Beta glucans and immune function

We were interested to see an entry by Dr. Mark Hyman a few days ago on the Huffington Post in which he spoke of beta glucans as part of an approach to staying healthy during cold and flu season: “Much research has shown that these compounds [beta-1,3-glucan and beta-1,6-glucans] up-regulate the function of our innate immune system. This part of your immune system is the first line of defense against viruses and bacteria. It helps your white blood cells bind to and kill viruses and bacteria.”

Here’s the description of the product Beta Max, which NYBC stocks from Jarrow. (The capsules are listed as containing 250 mg of at least 75% beta-1,3-glucan and beta-1,6-glucans.)

Beta glucans enhance the power of the immune system by activating a certain type of white blood cell known as macrophages. These cells patrol the body and fend off foreign invaders such as bacteria and fungi by engulfing them.

Research has shown that beta glucans also have a positive action on other white blood cells such as B-Lymphocytes, Natural Killer cells, and Suppressor T cells. The end outcome is that the body becomes better equipped at immune-mediated activities such as fighting off infection and combating cancer. Beta glucans have been used, therefore, in immune-compromised surgical patients to lower the rate of infection and both as a preventive measure against cancer and as an adjunct to chemotherapy.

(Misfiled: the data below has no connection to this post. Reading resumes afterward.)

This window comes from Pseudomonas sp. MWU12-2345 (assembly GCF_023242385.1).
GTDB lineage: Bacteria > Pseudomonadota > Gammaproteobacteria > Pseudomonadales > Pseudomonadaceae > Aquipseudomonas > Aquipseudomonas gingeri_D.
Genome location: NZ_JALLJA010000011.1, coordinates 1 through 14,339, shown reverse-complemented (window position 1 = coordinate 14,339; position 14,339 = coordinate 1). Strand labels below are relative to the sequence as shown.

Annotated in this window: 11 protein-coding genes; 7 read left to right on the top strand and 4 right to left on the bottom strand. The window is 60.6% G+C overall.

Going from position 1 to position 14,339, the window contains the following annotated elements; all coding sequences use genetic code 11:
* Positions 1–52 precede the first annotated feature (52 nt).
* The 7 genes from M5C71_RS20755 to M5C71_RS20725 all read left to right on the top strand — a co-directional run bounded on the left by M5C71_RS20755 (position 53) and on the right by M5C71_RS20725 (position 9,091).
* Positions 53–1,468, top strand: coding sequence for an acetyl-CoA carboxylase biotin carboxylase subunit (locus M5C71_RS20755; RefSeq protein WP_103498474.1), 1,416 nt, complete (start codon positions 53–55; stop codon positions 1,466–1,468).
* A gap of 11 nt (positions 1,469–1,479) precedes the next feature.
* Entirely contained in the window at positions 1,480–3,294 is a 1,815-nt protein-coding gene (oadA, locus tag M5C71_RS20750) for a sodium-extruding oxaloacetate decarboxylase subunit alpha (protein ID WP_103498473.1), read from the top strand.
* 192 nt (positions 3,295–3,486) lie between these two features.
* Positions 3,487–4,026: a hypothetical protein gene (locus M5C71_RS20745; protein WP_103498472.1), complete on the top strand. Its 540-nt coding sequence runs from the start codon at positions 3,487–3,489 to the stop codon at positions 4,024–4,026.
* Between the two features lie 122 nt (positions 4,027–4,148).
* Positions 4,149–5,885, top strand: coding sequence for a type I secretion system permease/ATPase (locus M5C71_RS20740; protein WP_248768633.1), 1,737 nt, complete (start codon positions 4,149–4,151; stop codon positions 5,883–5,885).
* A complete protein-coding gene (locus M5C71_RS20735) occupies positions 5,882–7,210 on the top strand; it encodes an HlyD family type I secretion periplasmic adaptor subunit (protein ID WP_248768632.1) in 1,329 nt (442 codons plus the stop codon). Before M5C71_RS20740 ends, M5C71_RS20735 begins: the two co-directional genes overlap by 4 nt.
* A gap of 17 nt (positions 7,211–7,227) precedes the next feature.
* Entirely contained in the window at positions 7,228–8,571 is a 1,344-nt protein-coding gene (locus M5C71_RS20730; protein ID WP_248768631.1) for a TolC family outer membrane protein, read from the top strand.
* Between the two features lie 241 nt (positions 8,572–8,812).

Beta glucans are also well known to be effective in lowering blood lipid levels and is the key factor for why oat bran is so beneficial in this regard. Like other soluble fiber components, beta glucans work by binding cholesterol, facilitating its elimination from the body. Because beta glucans lower the bad LDL and increase the good HDL blood cholesterol levels, they are useful in preventing coronary heart disease.

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